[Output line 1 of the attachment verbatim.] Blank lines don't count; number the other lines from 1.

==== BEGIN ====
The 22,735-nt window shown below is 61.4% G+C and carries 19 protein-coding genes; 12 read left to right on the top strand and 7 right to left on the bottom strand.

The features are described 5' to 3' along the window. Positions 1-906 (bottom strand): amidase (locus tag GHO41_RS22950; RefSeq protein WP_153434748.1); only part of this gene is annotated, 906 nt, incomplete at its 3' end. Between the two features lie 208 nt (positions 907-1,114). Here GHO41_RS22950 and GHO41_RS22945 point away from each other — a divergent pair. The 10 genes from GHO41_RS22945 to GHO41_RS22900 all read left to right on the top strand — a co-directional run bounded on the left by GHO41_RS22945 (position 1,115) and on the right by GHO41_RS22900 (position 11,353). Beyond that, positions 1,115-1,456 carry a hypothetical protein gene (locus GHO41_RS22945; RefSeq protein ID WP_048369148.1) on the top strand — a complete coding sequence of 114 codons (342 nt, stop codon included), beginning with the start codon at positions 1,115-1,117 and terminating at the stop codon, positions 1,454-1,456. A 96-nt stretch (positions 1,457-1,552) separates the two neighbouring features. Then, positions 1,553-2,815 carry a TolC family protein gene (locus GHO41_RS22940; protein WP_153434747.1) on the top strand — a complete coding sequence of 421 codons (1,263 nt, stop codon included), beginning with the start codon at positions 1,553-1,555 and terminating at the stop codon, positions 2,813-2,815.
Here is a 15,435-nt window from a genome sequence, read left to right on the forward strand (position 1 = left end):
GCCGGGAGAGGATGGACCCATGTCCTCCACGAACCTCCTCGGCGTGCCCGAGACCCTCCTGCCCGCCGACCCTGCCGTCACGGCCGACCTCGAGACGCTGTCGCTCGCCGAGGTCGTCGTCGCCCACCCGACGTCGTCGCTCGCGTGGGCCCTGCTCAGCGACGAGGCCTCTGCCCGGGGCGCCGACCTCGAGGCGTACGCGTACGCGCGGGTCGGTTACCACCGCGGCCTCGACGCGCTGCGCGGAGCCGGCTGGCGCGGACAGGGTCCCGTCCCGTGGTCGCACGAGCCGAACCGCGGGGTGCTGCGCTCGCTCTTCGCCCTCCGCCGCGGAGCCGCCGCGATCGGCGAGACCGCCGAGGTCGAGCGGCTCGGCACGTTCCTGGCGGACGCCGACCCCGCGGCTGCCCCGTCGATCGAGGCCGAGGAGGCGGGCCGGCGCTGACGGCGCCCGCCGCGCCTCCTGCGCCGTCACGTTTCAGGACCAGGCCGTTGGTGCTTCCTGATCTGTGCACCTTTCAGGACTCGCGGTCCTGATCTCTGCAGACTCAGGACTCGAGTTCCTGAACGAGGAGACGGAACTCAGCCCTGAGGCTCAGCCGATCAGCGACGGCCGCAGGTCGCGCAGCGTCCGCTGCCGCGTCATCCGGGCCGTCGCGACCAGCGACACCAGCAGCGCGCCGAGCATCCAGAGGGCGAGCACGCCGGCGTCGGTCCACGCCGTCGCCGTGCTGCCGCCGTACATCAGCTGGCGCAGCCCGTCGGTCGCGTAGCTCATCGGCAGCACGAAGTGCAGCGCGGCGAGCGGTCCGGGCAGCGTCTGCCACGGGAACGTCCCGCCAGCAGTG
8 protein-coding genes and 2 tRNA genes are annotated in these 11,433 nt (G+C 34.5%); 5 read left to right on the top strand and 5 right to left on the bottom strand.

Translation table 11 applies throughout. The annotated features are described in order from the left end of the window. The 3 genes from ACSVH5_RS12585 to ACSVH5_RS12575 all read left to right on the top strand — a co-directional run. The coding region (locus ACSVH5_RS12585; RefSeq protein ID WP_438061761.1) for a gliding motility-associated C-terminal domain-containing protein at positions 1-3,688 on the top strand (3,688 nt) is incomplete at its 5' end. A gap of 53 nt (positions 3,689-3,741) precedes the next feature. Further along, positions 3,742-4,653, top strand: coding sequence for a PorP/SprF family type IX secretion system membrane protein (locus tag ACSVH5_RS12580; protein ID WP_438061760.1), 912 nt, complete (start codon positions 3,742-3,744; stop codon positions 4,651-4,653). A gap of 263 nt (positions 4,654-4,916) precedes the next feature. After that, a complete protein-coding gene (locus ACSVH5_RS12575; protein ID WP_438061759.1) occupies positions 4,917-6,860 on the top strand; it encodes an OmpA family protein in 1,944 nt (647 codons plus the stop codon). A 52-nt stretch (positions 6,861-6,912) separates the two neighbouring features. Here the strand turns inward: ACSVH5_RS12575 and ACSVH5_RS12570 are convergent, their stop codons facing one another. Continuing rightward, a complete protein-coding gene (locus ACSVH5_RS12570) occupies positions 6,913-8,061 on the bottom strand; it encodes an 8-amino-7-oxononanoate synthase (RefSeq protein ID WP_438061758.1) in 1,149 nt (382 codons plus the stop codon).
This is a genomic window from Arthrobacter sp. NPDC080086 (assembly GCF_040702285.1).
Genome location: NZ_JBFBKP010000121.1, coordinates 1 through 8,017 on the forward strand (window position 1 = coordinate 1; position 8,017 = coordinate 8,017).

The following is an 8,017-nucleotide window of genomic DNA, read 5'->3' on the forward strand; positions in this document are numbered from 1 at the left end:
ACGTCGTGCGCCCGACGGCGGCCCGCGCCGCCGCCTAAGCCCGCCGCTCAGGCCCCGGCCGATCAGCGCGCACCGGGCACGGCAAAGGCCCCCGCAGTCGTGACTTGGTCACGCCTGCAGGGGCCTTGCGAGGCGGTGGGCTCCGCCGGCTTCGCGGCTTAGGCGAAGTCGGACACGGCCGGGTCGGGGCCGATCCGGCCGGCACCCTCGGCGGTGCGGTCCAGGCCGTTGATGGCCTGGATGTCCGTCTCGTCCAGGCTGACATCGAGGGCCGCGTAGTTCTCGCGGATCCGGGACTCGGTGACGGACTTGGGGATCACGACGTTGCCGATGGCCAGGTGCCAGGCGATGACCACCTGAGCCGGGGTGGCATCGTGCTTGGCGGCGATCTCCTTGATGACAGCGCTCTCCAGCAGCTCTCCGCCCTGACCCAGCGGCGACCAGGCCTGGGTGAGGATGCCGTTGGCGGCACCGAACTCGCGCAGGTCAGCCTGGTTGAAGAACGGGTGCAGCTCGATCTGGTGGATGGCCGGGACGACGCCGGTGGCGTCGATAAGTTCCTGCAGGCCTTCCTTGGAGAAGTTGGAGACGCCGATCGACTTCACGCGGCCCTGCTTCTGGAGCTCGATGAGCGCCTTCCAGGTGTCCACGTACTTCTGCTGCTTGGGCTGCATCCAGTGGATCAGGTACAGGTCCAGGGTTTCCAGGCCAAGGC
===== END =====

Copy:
The 22,735-nt window shown below is 61.4% G+C and carries 19 protein-coding genes; 12 read left to right on the top strand and 7 right to left on the bottom strand.